So good on you for being that kind of programmer. A certain self-confidence empowers a pursuit of perfection.

But you know, keep it about the code.

You really have zero self-awareness.

You routinely post strong opinions on political subjects. But when someone else does it you hypocritically tell them:

"But you know, keep it about the code."

If you want progress, you want more investment in STEM yet careers there are surprisingly not well-paying nor secure. The exception is tech and healthcare but the rest are precarious. Chemistry, biology or civil engineering will find few opportunities in their chose field. The mathematician that famously contributed to the twin primes conjecture was working at a Subway as a sandwich artist. The nation reveals its true priorities by how it spends its resources. STEM is not it. Blowing asset bubbles is. Working the swamp is. If you want a job for life, get a job in finance, real estate, or anything having to do with taxes.

State universities are underfunded, both teaching and research. Every state (ok, states with population over 10m) should have research slots for pure science.

Remember that France's century of science was not that long ago. Maybe 1780-1920 (a long century). Germany's was 1800-1930. Cultures rise and fall due to natural causes but can also commit suicide.

There was much low-hanging fruit to be picked back then and a culture existed that valued scientific discovery. Through scientific discovery, aristocratic young men could humiliate rivals, score chicks, and gain Glory for themselves and the State. The smart and ambitious people were doing science.

We now live in a time when science is low-status and low-yield, so the people who subject themselves to endless grant writing and a parade of failed experiments tend to be the ill-adjusted, introverted types who are perhaps not the brightest or the best. The talented and driven young men who get shit done go into finance, law, or other rent-seeking activities. Instead of putting their names on scientific discoveries, they buy Maseratis, champion social justice causes, and fuck high end escorts for $800 an hour.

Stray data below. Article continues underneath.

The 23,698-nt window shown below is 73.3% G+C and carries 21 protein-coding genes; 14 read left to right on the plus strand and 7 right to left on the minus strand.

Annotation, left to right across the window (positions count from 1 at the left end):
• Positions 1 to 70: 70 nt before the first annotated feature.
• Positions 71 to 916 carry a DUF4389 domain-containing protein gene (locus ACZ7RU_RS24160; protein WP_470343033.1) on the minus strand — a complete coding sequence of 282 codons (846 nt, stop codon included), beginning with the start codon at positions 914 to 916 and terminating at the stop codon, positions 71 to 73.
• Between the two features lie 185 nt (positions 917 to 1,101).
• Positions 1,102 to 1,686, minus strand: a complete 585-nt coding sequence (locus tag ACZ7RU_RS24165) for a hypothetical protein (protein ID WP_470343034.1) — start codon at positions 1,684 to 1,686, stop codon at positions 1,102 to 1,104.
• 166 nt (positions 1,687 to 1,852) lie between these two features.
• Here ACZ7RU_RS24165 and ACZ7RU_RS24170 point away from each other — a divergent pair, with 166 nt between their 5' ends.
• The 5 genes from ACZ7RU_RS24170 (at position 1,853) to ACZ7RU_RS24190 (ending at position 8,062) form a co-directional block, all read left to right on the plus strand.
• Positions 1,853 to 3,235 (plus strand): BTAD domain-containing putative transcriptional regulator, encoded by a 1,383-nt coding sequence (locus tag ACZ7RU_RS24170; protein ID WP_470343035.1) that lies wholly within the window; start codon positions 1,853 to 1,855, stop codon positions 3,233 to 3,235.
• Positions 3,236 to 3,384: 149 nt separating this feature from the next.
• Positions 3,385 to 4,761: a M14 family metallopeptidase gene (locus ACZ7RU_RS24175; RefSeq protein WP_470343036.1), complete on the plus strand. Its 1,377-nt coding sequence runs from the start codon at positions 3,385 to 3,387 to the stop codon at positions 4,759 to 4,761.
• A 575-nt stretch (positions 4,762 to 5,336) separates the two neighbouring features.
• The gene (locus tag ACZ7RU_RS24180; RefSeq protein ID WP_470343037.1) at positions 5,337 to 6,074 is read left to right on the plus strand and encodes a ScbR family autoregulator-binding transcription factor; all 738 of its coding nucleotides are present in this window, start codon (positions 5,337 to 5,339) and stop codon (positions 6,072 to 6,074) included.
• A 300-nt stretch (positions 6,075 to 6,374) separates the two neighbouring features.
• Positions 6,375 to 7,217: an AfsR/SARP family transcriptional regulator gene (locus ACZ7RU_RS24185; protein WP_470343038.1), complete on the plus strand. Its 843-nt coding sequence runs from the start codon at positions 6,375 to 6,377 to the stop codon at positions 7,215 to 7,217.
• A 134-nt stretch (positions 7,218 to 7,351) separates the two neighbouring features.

Yup. Guess what line of work the children of Trump, Biden, Clinton all work(ed) in? Finance (real estate for Trumps, private equity for Biden and Clinton). The elites know where to steer their children. It doesn't require any particular skill other than not being a complete idiot and it pays ridiculously well compared to value generated.

In my life the world has been totally transformed by digital computation.

And not coincidentally, so has finance.

You might imagine some failson sitting at a desk and ordering the quants around, but the quants are more of the story.

(I brushed up on Jupyter Lab last week. I don't have much need for it in my retirement, but it's a different world.)

Peter Thiel majored in philosophy and then got a law degree (both from Stanford). They seem to have served him well. As pointed out by another commenter, in America STEM degrees provide neither job security nor high pay (with the possible exception of computer engineering). Why? Because America doesn't invest in productive capital, certainly not like China. Why? The rate of return doesn't attract capital, not when rising asset prices can generate enormous returns. Of course, lack of investment in productive capital depresses gains in both productivity and wages, and in turn economic growth. Meanwhile, so-called tech is the black hole, where capital and talent are absorbed to produce the latest innovation in data collection and data mining (and to fund the enormous losses).